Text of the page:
The safety of the people is the highest law.
I saw the professor every day that semester,
heard lectures about whether Cicero’s final words were–
there is nothing proper about what you are doing, soldier,
but do try to kill me properly–
or–with me dies the republic. Then, one cold afternoon
when the professor’s hands were entwined
with amabam and amabo, I saw his left
middle finger missing its dactyl’s second short.
Afraid I might embarrass him, or worse,
that he might reveal a gruesome story
about a radial saw or a lawnmower,
I never asked what happened to his hand.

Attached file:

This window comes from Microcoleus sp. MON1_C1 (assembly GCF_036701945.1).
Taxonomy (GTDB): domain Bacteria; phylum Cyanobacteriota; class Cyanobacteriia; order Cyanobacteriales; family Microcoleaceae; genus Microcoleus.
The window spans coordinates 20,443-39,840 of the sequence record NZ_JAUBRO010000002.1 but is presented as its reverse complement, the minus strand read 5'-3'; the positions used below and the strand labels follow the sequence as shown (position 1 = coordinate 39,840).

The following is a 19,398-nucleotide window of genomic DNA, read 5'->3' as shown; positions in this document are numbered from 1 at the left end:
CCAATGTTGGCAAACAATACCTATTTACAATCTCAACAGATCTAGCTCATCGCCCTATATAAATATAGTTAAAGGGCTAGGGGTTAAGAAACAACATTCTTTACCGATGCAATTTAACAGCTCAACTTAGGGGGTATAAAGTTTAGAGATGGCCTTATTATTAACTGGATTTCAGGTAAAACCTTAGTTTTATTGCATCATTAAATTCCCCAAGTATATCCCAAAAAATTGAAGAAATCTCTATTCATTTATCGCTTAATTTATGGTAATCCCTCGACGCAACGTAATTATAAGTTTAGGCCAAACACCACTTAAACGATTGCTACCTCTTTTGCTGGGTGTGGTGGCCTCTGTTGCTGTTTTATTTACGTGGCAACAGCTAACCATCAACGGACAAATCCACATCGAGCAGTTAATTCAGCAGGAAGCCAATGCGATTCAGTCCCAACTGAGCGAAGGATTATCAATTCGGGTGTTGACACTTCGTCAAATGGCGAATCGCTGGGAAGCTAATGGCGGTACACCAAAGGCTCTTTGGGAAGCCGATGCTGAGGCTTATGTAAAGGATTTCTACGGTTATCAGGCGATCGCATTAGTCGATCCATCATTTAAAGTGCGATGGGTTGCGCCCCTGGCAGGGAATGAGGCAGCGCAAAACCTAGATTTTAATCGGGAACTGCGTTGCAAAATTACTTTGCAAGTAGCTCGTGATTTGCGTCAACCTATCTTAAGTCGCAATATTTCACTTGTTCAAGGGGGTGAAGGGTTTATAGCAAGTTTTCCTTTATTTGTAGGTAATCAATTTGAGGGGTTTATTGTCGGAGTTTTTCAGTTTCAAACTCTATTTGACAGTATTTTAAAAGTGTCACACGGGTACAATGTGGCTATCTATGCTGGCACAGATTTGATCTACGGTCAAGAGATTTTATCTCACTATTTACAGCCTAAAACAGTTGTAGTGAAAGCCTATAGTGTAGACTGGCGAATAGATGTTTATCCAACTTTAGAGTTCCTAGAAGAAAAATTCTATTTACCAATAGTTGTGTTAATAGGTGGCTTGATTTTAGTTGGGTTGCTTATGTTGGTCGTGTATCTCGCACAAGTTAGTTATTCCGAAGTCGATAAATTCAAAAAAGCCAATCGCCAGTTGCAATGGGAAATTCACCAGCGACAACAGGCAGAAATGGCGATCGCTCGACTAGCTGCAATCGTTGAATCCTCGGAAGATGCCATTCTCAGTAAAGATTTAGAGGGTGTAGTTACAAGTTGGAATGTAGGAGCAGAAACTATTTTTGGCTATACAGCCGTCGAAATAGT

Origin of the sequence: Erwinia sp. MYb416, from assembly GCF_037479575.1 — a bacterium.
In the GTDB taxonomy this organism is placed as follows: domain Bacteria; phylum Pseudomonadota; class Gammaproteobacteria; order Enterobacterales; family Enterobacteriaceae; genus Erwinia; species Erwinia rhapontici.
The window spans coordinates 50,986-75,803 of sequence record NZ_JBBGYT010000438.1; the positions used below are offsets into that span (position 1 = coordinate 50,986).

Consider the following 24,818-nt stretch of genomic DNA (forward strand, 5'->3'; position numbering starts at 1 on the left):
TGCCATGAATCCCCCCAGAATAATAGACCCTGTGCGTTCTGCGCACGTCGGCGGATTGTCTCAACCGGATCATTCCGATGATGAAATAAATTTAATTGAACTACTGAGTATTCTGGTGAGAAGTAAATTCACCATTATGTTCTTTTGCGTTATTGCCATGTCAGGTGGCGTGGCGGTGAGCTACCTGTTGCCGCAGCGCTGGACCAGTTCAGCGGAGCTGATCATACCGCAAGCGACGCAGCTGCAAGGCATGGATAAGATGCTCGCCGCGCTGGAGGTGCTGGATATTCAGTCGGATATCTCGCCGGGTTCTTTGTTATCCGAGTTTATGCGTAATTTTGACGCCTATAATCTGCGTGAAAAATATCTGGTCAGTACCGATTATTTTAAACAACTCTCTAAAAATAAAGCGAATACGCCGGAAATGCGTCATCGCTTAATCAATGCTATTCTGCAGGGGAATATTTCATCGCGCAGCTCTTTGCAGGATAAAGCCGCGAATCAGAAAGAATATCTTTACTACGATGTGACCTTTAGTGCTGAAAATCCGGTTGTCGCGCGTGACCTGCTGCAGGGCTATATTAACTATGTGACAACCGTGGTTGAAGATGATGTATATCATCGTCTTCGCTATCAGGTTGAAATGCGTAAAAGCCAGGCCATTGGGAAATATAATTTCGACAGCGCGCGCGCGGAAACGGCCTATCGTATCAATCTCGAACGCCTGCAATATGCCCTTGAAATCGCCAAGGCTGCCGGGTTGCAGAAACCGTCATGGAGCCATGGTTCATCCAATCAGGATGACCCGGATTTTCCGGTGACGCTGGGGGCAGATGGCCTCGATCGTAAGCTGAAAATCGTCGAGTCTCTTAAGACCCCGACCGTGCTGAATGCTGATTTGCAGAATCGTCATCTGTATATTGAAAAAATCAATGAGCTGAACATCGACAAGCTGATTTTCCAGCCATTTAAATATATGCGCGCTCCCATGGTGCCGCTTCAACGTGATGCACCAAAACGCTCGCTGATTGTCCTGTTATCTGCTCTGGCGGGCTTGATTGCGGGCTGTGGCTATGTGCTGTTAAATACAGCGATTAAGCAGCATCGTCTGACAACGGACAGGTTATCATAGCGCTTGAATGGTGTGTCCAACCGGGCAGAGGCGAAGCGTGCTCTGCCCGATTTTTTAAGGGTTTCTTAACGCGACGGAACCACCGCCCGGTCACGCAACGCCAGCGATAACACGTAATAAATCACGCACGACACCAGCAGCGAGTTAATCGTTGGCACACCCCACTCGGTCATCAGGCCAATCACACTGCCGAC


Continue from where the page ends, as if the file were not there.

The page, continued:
I pictured him as a boy, scurrying on the tiles
of a grocery store. He cries out, salus populi suprema lex,
just before a stranger’s cart runs over his fingers,
slicing the tip of that middle one clean off–
like the head of Cicero, which they propped
so neatly on his severed hands.
Taylor Collier recently graduated with an MA in Creative Writing from the University of North Texas. His work has previously appeared in places such as The Oklahoma Review, Plain Spoke, Main Street Rag, and others.
“My favorite front porch would have to be at my dad’s house in central Texas, where something keeps nibbling at the wood on the rocking chairs.”